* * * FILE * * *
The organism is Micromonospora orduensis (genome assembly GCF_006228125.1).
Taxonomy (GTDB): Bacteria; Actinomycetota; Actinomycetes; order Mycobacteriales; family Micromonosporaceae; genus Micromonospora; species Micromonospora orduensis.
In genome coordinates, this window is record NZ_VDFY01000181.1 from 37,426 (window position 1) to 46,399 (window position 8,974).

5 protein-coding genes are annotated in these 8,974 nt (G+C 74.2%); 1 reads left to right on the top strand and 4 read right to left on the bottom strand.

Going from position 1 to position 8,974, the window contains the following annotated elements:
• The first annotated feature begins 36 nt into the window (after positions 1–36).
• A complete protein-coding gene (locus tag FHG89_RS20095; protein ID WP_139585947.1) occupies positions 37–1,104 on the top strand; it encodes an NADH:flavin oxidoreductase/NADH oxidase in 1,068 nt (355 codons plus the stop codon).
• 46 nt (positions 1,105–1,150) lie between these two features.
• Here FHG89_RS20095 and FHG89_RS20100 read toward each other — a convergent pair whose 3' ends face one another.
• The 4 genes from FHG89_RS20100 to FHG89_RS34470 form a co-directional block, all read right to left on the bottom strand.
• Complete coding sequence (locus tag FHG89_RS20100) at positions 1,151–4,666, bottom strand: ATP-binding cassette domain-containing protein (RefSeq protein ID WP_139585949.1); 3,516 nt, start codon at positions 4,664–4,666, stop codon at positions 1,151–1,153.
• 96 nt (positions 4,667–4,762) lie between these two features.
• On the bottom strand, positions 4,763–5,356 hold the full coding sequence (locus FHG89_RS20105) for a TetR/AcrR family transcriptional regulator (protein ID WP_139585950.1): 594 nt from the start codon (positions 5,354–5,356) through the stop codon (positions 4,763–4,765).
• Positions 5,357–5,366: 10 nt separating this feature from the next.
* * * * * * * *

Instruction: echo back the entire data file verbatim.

The organism is Micromonospora orduensis (genome assembly GCF_006228125.1).
Taxonomy (GTDB): Bacteria; Actinomycetota; Actinomycetes; order Mycobacteriales; family Micromonosporaceae; genus Micromonospora; species Micromonospora orduensis.
In genome coordinates, this window is record NZ_VDFY01000181.1 from 37,426 (window position 1) to 46,399 (window position 8,974).

5 protein-coding genes are annotated in these 8,974 nt (G+C 74.2%); 1 reads left to right on the top strand and 4 read right to left on the bottom strand.

Going from position 1 to position 8,974, the window contains the following annotated elements:
• The first annotated feature begins 36 nt into the window (after positions 1–36).
• A complete protein-coding gene (locus tag FHG89_RS20095; protein ID WP_139585947.1) occupies positions 37–1,104 on the top strand; it encodes an NADH:flavin oxidoreductase/NADH oxidase in 1,068 nt (355 codons plus the stop codon).
• 46 nt (positions 1,105–1,150) lie between these two features.
• Here FHG89_RS20095 and FHG89_RS20100 read toward each other — a convergent pair whose 3' ends face one another.
• The 4 genes from FHG89_RS20100 to FHG89_RS34470 form a co-directional block, all read right to left on the bottom strand.
• Complete coding sequence (locus tag FHG89_RS20100) at positions 1,151–4,666, bottom strand: ATP-binding cassette domain-containing protein (RefSeq protein ID WP_139585949.1); 3,516 nt, start codon at positions 4,664–4,666, stop codon at positions 1,151–1,153.
• 96 nt (positions 4,667–4,762) lie between these two features.
• On the bottom strand, positions 4,763–5,356 hold the full coding sequence (locus FHG89_RS20105) for a TetR/AcrR family transcriptional regulator (protein ID WP_139585950.1): 594 nt from the start codon (positions 5,354–5,356) through the stop codon (positions 4,763–4,765).
• Positions 5,357–5,366: 10 nt separating this feature from the next.